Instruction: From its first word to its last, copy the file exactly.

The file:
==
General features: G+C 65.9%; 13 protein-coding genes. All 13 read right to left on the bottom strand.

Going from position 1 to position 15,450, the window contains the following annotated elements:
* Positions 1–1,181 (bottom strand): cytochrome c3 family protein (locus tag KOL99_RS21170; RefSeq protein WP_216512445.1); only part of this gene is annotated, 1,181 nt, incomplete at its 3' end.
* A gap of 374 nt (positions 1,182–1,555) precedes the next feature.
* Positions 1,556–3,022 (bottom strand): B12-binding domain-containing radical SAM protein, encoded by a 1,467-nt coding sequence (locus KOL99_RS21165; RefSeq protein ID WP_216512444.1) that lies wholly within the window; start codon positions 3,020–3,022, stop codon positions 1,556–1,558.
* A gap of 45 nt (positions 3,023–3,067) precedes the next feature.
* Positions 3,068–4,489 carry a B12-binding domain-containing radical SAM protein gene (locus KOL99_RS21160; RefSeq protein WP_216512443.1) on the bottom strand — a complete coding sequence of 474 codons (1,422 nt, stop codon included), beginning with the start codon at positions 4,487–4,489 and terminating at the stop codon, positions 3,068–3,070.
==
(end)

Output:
General features: G+C 65.9%; 13 protein-coding genes. All 13 read right to left on the bottom strand.

Going from position 1 to position 15,450, the window contains the following annotated elements:
* Positions 1–1,181 (bottom strand): cytochrome c3 family protein (locus tag KOL99_RS21170; RefSeq protein WP_216512445.1); only part of this gene is annotated, 1,181 nt, incomplete at its 3' end.
* A gap of 374 nt (positions 1,182–1,555) precedes the next feature.
* Positions 1,556–3,022 (bottom strand): B12-binding domain-containing radical SAM protein, encoded by a 1,467-nt coding sequence (locus KOL99_RS21165; RefSeq protein ID WP_216512444.1) that lies wholly within the window; start codon positions 3,020–3,022, stop codon positions 1,556–1,558.
* A gap of 45 nt (positions 3,023–3,067) precedes the next feature.
* Positions 3,068–4,489 carry a B12-binding domain-containing radical SAM protein gene (locus KOL99_RS21160; RefSeq protein WP_216512443.1) on the bottom strand — a complete coding sequence of 474 codons (1,422 nt, stop codon included), beginning with the start codon at positions 4,487–4,489 and terminating at the stop codon, positions 3,068–3,070.